The warning was issued by Alan Miles, administration and data protection manager, with responsibility for staff vehicles at the Royal National Institute for the Blind, in reaction to increasing speculation that the pricing system faces abolition as a result of changes in the way the Inland Revenue calculates tax relief on lease vehicles.
Industry insiders say the Inland Revenue's decision to allow fleet discounts to be included in the definition of the retail price of a lease car when deciding the percentage of rentals which can be offset against tax could lead to changes to benefit-in-kind calculations.
Miles told a meeting of the Association of Car Fleet Operators' East Anglia branch: 'It could well be that if recommended retail prices are lost it would be another nail in the coffin for list prices. And if there are no list prices what do we put the CO2 data against to work out benefit-in-kind? The Inland Revenue has assured me that the list price is needed, but we must be on the alert.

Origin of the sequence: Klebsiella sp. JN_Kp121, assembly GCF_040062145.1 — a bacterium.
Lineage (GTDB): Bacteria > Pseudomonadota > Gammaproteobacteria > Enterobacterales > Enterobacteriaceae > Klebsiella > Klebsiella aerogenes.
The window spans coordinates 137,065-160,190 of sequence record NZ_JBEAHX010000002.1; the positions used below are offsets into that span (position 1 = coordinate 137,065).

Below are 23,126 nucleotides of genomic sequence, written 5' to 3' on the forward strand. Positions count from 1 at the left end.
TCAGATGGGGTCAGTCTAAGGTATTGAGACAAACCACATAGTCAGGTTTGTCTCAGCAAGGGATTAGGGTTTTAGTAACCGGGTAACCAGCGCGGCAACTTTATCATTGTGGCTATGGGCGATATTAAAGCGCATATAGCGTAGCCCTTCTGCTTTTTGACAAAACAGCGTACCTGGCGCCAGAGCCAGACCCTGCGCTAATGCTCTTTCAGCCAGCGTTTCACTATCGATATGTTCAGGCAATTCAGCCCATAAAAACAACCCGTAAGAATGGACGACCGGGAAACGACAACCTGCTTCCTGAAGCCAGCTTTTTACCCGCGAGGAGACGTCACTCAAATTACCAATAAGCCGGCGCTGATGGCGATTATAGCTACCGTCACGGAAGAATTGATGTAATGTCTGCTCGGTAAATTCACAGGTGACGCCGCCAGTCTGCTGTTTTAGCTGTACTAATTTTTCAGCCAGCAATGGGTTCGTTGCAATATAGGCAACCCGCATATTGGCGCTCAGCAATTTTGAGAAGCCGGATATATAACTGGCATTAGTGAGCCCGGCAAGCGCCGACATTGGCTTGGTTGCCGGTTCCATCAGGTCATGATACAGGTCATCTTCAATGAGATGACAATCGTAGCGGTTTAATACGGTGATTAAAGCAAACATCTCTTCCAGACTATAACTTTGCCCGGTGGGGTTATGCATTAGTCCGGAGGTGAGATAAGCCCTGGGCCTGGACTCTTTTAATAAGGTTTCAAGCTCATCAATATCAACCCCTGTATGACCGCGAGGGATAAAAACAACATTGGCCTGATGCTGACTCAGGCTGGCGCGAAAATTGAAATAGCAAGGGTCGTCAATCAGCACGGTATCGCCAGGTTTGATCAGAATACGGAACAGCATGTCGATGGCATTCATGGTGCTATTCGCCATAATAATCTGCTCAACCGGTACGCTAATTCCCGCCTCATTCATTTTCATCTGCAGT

'I would urge fleet managers to collect CO2 data now and be prepared for the abolition of list prices because those who went through the change to the basis of the P11D from engine size to list price will know the stress likely should they react at the last minute.'
Miles also urged fleet managers to 'badger' their software providers to update systems to incorporate BIK calculations based on CO2 capabilities.
He said the evidence suggested few fleets had acted to prepare themselves for the new tax law: 'My vehicle supplier Marshall Rover, in Peterborough, said I was only the second client to ask for CO2 emissions data on their vehicles,' said Miles.
And Julie Jenner, who manages Nokia UK's fleet of in excess of 700 vehicles, said she had initially faced 'apathy' from her drivers on the CO2 issue.
'This changed as soon as I pointed out that the legislation changes will impact on their car choices later this year. I'm now getting revised orders based on an enlightened view,' she said.